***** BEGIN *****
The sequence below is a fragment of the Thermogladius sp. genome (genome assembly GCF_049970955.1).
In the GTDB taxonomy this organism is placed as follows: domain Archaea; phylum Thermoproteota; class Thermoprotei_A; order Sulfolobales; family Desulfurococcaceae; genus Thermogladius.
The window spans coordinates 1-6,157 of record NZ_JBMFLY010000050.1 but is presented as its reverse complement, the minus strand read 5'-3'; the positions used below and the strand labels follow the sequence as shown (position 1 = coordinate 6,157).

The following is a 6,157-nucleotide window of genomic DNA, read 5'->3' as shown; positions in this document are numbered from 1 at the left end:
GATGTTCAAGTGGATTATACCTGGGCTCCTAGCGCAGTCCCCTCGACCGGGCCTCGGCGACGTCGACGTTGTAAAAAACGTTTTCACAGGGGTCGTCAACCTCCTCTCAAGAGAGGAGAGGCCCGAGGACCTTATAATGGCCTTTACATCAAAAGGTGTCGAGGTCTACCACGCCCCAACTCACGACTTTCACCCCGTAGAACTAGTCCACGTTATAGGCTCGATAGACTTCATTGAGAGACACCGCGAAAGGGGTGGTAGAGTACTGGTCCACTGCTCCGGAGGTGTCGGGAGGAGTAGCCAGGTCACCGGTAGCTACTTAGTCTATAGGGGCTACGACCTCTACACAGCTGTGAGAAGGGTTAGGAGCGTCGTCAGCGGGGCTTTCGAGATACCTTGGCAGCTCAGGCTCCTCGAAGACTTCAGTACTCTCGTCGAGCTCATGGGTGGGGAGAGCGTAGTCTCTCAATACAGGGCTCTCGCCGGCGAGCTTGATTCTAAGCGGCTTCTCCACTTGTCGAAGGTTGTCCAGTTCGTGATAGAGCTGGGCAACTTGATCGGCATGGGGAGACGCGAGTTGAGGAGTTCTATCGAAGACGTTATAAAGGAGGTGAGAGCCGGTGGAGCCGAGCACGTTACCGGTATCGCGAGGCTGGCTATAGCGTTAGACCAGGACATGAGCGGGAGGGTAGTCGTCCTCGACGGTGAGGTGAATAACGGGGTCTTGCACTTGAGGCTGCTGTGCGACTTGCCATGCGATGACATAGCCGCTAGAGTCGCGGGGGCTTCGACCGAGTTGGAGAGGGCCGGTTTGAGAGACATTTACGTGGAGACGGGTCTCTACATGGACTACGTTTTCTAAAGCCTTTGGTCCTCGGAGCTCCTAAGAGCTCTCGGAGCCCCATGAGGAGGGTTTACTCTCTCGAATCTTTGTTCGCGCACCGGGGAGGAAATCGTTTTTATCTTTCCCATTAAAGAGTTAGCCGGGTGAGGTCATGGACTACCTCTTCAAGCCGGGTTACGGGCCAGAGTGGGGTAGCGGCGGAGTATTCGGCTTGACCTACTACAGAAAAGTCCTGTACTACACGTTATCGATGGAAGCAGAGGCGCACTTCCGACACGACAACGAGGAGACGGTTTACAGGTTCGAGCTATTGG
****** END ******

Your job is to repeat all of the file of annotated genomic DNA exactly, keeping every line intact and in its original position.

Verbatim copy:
The sequence below is a fragment of the Thermogladius sp. genome (genome assembly GCF_049970955.1).
In the GTDB taxonomy this organism is placed as follows: domain Archaea; phylum Thermoproteota; class Thermoprotei_A; order Sulfolobales; family Desulfurococcaceae; genus Thermogladius.
The window spans coordinates 1-6,157 of record NZ_JBMFLY010000050.1 but is presented as its reverse complement, the minus strand read 5'-3'; the positions used below and the strand labels follow the sequence as shown (position 1 = coordinate 6,157).

The following is a 6,157-nucleotide window of genomic DNA, read 5'->3' as shown; positions in this document are numbered from 1 at the left end:
GATGTTCAAGTGGATTATACCTGGGCTCCTAGCGCAGTCCCCTCGACCGGGCCTCGGCGACGTCGACGTTGTAAAAAACGTTTTCACAGGGGTCGTCAACCTCCTCTCAAGAGAGGAGAGGCCCGAGGACCTTATAATGGCCTTTACATCAAAAGGTGTCGAGGTCTACCACGCCCCAACTCACGACTTTCACCCCGTAGAACTAGTCCACGTTATAGGCTCGATAGACTTCATTGAGAGACACCGCGAAAGGGGTGGTAGAGTACTGGTCCACTGCTCCGGAGGTGTCGGGAGGAGTAGCCAGGTCACCGGTAGCTACTTAGTCTATAGGGGCTACGACCTCTACACAGCTGTGAGAAGGGTTAGGAGCGTCGTCAGCGGGGCTTTCGAGATACCTTGGCAGCTCAGGCTCCTCGAAGACTTCAGTACTCTCGTCGAGCTCATGGGTGGGGAGAGCGTAGTCTCTCAATACAGGGCTCTCGCCGGCGAGCTTGATTCTAAGCGGCTTCTCCACTTGTCGAAGGTTGTCCAGTTCGTGATAGAGCTGGGCAACTTGATCGGCATGGGGAGACGCGAGTTGAGGAGTTCTATCGAAGACGTTATAAAGGAGGTGAGAGCCGGTGGAGCCGAGCACGTTACCGGTATCGCGAGGCTGGCTATAGCGTTAGACCAGGACATGAGCGGGAGGGTAGTCGTCCTCGACGGTGAGGTGAATAACGGGGTCTTGCACTTGAGGCTGCTGTGCGACTTGCCATGCGATGACATAGCCGCTAGAGTCGCGGGGGCTTCGACCGAGTTGGAGAGGGCCGGTTTGAGAGACATTTACGTGGAGACGGGTCTCTACATGGACTACGTTTTCTAAAGCCTTTGGTCCTCGGAGCTCCTAAGAGCTCTCGGAGCCCCATGAGGAGGGTTTACTCTCTCGAATCTTTGTTCGCGCACCGGGGAGGAAATCGTTTTTATCTTTCCCATTAAAGAGTTAGCCGGGTGAGGTCATGGACTACCTCTTCAAGCCGGGTTACGGGCCAGAGTGGGGTAGCGGCGGAGTATTCGGCTTGACCTACTACAGAAAAGTCCTGTACTACACGTTATCGATGGAAGCAGAGGCGCACTTCCGACACGACAACGAGGAGACGGTTTACAGGTTCGAGCTATTGG